Although the Act outlines mandatory reporting requirements, it currently doesn’t include penalties for any indiscretions — nor does it outline guidelines for independent oversight of the reports. The government has said that civil penalties will be considered in the first review of the Act, which is scheduled to take place in three years.
Lee Purchase, Procurement and Purchasing Manager at Michael Page said for many organisations, this is unchartered waters from a governance perspective.
“Many will not have the subject matter expertise internally to be able to fully audit and prepare this report,” Purchase noted.
“Some organisations have created their own sustainable procurement focus groups, which is excellent, but many are left misguided as to what they need to do. There are specialist consultancies that can support you such as Action Sustainability, who I’ve worked with for a number of years in the UK. I consider them to be leaders in this space.
“The alternative option is to hire contingent subject matter expertise that can format a process of governance for you across procurement, legal, risk and finance and train them on key action points to ensure an in-depth and commercially-focused sustainable procurement initiative on modern day slavery.”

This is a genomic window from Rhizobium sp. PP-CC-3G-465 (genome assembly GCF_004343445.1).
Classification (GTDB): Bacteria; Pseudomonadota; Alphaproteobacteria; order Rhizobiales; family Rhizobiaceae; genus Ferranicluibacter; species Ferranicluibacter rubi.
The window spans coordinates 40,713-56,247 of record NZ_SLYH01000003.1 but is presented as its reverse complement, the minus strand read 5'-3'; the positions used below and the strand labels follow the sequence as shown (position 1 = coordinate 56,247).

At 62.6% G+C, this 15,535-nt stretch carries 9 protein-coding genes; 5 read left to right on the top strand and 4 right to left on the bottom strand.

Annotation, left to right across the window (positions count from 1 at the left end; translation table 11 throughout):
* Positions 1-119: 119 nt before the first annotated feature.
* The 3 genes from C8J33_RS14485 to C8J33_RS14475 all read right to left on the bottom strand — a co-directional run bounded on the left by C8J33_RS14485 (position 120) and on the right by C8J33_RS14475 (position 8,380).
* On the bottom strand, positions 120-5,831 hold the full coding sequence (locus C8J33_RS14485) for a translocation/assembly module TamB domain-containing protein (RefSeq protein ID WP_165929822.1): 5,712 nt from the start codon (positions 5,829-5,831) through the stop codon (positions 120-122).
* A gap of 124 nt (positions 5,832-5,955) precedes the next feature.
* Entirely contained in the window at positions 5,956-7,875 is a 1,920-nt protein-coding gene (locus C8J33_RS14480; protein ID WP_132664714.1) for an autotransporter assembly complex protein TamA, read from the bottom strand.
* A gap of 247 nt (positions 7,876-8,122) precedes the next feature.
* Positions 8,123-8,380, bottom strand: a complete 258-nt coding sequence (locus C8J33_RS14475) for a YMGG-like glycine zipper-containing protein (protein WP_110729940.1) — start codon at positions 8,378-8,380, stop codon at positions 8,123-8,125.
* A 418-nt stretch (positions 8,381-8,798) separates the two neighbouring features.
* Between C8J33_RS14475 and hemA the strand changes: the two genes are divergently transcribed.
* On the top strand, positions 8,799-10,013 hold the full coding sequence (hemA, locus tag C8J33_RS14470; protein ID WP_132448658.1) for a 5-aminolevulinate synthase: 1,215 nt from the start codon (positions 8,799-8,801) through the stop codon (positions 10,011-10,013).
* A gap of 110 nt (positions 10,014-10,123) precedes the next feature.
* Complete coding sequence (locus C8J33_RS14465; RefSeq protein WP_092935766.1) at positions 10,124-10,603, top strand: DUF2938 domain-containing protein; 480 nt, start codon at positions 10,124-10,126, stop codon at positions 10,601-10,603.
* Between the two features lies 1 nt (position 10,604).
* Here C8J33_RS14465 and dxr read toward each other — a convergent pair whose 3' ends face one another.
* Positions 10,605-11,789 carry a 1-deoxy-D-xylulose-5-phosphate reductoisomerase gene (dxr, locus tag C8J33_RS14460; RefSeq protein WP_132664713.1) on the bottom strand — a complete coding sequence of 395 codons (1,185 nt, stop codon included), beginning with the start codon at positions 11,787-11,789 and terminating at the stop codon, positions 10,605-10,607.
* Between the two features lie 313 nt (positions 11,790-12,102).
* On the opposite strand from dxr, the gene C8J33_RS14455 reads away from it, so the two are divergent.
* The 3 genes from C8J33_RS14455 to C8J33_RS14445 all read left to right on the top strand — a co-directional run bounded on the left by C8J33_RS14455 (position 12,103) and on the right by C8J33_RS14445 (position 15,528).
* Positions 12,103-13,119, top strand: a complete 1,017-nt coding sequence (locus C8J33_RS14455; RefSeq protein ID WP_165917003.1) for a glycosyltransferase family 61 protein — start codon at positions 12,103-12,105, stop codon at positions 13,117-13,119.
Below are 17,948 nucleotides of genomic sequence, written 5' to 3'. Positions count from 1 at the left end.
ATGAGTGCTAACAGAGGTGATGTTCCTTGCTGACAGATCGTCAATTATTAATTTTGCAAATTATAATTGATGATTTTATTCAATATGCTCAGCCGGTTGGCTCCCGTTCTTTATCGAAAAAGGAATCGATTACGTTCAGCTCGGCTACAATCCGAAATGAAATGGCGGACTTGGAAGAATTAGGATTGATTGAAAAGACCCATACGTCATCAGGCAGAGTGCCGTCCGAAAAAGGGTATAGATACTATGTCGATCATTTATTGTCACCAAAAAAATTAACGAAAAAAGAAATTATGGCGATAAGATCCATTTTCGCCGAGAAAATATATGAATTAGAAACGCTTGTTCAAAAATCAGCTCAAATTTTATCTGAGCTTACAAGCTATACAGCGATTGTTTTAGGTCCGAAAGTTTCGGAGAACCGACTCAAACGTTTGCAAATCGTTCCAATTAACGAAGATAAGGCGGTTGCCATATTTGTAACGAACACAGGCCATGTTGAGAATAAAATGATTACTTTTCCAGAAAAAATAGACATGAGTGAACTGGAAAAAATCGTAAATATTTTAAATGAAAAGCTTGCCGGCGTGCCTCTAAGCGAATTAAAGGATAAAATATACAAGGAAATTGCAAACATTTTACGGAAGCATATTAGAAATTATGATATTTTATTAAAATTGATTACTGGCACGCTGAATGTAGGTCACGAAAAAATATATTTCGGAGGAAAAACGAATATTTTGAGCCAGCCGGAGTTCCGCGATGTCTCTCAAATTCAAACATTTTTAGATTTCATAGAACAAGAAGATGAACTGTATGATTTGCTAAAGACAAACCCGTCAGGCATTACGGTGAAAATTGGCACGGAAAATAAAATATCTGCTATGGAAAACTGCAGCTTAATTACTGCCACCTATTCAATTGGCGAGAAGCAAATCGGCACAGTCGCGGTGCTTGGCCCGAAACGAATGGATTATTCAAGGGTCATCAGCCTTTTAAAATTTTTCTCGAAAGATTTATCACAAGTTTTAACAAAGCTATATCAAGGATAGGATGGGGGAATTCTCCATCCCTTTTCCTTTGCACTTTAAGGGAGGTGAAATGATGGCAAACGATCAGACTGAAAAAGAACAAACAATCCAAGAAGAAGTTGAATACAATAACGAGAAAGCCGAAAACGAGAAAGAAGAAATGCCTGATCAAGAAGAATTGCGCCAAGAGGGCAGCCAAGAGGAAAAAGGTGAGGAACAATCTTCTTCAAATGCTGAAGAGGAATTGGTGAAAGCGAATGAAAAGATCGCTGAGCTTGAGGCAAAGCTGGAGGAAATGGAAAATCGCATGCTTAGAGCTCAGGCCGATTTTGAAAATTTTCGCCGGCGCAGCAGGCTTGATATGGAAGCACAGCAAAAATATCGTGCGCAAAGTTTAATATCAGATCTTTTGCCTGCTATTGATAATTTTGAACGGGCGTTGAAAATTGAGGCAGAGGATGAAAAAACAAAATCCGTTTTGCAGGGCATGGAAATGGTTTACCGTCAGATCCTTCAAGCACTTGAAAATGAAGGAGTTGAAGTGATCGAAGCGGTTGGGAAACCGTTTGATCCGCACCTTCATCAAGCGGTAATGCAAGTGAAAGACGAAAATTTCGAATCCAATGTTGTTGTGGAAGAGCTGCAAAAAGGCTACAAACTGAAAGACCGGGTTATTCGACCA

Purchase also recommended the Supply Chain Sustainability School, where Australian businesses in property, construction and infrastructure can use a free online self-assessment tool to assess areas to develop further sustainability competence and commitments.
Furthermore, its crucial for organisations to work toward meeting ISO 20400, the international standard for sustainable procurement, he said.
Steps to comply with Australia’s new anti-slavery laws
- Seek advice on whether your organisation is required to report on your sustainable procurement policy under the Commonwealth Act or NSW Act, and who should issue statements within your organisation.
- Establish an internal framework that clearly outlines reporting functions and responsibilities within your procurement and supply chain team. It’s also important to clarify how this fits into your organisation’s overall modern slavery reporting framework.
- Map the structure of your business operations and supply chain partners to identify any at-risk areas both domestically and overseas. These can also be categorised by sector, product and geography.
- Establish due diligence checklists to identify and assess modern slavery risks within your supply chain. Incorporate ongoing periodic reviews of your due diligence and green procurement practices as part of your team’s ongoing roles and responsibilities.
- Conduct targeted trainings for your procurement, supply chain, legal and operations teams to familiarise them with the Modern Slavery Act. In addition, provide them with key information to help them understand, identify and report modern slavery.
- Work with your legal team or an external advisor on your company’s Modern Slavery Statement, in line with the Act’s reporting requirements.